Sculpture by the Sea, Bondi Beach, 2008
Alice In Wonderland, 2009 is a series of 7 larger-than-life sculptures based on the real and imagined inhabitants of Wonderland City, a fun park that drew thousands of people to Tamarama Beach between 1906 and 1911.
Founded by theatrical entrepreneur William Anderson, Wonderland City took up eight hectares of Tamarama Gully, at the western end of the beach, and featured entertainments hitherto unimagined in Australia, including the country's first open-air ice rink, a double-decker merry-go-round and an artificial lake. There were waxworks, a seal pond and an aquarium, plus the Airem Scarem, an airship that tracked on a cable from cliff to cliff. When not taking rides on Alice the resident elephant, crowds would gather to watch daredevil Jack Lewis rollerskate down a ramp, through a flaming hoop and into a tank full of sharks.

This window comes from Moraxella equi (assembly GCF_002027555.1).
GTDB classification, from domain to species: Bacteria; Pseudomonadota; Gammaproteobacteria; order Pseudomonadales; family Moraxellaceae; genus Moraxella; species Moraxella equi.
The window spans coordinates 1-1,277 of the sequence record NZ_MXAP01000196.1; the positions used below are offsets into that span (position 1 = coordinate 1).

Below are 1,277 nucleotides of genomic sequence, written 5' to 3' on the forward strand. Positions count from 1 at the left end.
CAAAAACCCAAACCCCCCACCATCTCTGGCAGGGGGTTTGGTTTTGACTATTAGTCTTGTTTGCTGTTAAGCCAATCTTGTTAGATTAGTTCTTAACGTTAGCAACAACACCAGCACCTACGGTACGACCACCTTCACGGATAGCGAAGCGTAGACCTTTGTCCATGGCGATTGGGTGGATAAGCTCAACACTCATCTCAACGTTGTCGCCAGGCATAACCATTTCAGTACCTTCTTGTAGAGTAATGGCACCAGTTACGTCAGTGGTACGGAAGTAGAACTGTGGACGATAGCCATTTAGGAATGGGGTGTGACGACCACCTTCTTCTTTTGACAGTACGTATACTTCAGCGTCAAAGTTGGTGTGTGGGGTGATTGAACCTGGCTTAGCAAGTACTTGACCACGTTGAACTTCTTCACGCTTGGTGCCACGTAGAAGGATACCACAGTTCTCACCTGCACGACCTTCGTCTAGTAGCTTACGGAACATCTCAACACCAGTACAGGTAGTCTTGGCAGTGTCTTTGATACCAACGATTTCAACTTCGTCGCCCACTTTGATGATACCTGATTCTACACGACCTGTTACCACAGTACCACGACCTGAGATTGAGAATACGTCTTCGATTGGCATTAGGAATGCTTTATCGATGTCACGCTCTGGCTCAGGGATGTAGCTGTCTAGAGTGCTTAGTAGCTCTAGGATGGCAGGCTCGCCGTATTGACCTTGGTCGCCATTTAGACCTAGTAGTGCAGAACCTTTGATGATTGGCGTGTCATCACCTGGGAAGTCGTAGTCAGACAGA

But despite pulling huge crowds, Wonderland City eventually ran into trouble. Tamarama locals resented having their beach blocked off and breakdowns of the Airem Scarem prompted several safety scares. The park went bankrupt and was closed in 1911, leaving behind little physical evidence, save a nearby avenue that still bears its name.
The park employed 160 people in its heyday, however there is little information on what happened to the performers, the seals the sharks, and Alice the Elephant.
One theory had her being relocated to Moore Park Zoological Gardens, a precursor to Taronga Park; another held that she was shot and buried in the sand at Tamarama Beach.
This then is a tribute to Alice and her friends from Wonderland City, 97 years later.
Article from Sydney Morning Herald by Tim Elliot, October 11, 2008